The point most miss about the blogosphere

I encourage my clients to get involved in their local blogging communities. I’ve arranged meet-ups and gotten to know some wonderful and talented people. Most observers — and especially those from the mainstream press — fail to understand the community aspect of blogging. This is a critical mistake, in my judgment, because it is the community that will outlive any other aspect of the personal media revolution.

Steve Rubel points to yet another commentary this morning that predicts the blogging bubble will burst. Steve agrees, in part, with USAToday’s Kevin Maney, who writes that blogs will become a part of the overall communications fabric.

So, yeah, blogs are cool. Anything that gives people a voice benefits society and makes us all better and smarter — and, as bloggers have proved, makes established information outlets more accountable. But blogs don’t seem to be the second coming of the printing press. They’re just another turn of the wheel in communications technology.
The problem with this perspective is that it dismisses the community that exists among bloggers, whether that community is defined by geography or common purpose. This is what makes blogging different than anything that has come before it, and it’s what will give it legs.

Think about it for a minute. Maney suggests that a/the purpose of blogging is to benefit society and make us all better and smarter. This is the assumption that “professional” journalists make of their own role, one that is rather quickly being proven false. Blogging IS community, and often at its very best. Most of the local bloggers I’ve met blog because it’s fun and a great way to meet other people. They’ll outlast — by a mile — those who are in it to benefit society and make us all better and smarter.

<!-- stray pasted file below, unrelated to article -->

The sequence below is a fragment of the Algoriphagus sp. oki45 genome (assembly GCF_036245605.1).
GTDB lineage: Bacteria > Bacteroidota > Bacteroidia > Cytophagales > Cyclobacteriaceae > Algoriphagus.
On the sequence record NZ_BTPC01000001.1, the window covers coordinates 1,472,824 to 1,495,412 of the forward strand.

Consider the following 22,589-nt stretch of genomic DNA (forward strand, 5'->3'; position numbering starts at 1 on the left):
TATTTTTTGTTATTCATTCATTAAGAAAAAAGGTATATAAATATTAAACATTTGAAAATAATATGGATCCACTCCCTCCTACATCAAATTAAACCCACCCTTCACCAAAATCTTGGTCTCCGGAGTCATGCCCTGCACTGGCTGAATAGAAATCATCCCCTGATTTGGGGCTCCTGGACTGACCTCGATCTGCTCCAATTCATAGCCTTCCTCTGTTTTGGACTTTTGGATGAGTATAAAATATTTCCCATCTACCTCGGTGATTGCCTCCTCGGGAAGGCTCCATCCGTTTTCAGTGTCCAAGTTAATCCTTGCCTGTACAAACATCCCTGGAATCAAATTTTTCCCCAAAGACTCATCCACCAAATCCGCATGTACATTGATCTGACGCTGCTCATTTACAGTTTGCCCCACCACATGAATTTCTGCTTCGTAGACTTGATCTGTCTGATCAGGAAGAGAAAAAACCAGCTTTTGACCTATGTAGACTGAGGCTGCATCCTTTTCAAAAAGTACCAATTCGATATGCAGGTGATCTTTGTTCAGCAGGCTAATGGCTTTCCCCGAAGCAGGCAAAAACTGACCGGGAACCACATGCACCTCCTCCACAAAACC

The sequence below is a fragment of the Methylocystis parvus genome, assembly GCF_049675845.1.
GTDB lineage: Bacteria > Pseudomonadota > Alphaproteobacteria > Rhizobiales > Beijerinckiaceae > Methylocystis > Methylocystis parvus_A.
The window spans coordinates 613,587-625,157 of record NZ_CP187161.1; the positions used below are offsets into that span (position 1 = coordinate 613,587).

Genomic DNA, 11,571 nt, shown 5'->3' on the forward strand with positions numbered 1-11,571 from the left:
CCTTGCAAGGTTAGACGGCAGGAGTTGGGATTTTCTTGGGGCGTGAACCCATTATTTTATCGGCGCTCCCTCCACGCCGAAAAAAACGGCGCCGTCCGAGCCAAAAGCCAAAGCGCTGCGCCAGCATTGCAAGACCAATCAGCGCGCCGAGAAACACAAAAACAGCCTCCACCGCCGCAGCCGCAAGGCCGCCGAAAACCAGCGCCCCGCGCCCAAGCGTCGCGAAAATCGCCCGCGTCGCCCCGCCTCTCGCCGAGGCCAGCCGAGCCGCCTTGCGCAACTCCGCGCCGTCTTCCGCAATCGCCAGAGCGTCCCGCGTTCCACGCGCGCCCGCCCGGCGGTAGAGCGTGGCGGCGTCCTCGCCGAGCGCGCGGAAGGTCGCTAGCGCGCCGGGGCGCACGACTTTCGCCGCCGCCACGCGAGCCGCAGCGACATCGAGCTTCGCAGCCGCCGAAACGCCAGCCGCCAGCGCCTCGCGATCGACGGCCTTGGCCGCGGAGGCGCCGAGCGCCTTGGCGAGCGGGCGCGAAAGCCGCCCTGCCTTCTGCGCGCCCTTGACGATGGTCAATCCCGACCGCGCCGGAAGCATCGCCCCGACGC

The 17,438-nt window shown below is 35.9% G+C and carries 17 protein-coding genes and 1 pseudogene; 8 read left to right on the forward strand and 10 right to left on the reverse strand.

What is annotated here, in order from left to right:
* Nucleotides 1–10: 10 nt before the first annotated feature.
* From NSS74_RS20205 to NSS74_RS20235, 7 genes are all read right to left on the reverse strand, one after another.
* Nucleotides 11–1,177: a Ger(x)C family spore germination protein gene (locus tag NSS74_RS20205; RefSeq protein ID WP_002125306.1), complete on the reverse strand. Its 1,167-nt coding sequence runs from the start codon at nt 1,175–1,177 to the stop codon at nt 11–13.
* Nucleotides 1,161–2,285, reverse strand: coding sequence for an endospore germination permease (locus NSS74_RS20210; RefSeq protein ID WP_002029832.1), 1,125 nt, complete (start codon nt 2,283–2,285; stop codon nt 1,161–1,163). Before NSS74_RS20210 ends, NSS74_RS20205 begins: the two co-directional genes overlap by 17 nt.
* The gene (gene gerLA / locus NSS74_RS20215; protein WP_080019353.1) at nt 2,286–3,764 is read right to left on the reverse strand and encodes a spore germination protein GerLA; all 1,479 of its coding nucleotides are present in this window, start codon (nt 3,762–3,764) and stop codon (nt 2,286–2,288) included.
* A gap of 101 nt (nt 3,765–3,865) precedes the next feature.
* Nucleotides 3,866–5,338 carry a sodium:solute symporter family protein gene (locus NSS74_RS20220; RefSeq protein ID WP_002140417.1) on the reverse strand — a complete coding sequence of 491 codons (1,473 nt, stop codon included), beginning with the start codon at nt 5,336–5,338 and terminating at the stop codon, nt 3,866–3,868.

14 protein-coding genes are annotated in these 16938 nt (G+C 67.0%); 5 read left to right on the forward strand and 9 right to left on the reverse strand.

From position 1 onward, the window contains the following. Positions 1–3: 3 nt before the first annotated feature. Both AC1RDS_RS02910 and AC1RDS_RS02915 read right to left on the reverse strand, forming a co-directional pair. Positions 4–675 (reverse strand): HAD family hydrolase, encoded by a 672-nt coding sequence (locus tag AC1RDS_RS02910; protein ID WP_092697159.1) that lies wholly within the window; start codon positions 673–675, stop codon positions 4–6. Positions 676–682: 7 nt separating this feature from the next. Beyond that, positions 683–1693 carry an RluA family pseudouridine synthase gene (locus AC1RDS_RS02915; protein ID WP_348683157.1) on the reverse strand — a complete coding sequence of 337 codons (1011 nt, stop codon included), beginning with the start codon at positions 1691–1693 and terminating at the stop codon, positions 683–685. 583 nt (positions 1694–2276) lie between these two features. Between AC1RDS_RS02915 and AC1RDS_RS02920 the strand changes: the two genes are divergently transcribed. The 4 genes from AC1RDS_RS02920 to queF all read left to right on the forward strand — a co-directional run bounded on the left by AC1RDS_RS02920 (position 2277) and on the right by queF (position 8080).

1. Matt Stewart says

    You’re right, Terry, but I’m not so sure trad media types are missing the community aspect of blogging entirely. I may just be what they fear most. When everybody ends up communicating and responding more directly with one another, reliance on the heavily gated, one-way information flow becomes less vital. The more I think about it, the closer I get to concluding that blogging and e‑mail define what the Internet is about.

  2. Matt Stewart says

    Correction: Not “I might be what they fear most,” but “It (the community aspect of blogging) must might be what they fear most.” Sorry.

  3. I think that the Big Blog Company’s email strapline ‘the network is stronger than the node’ is spot on.

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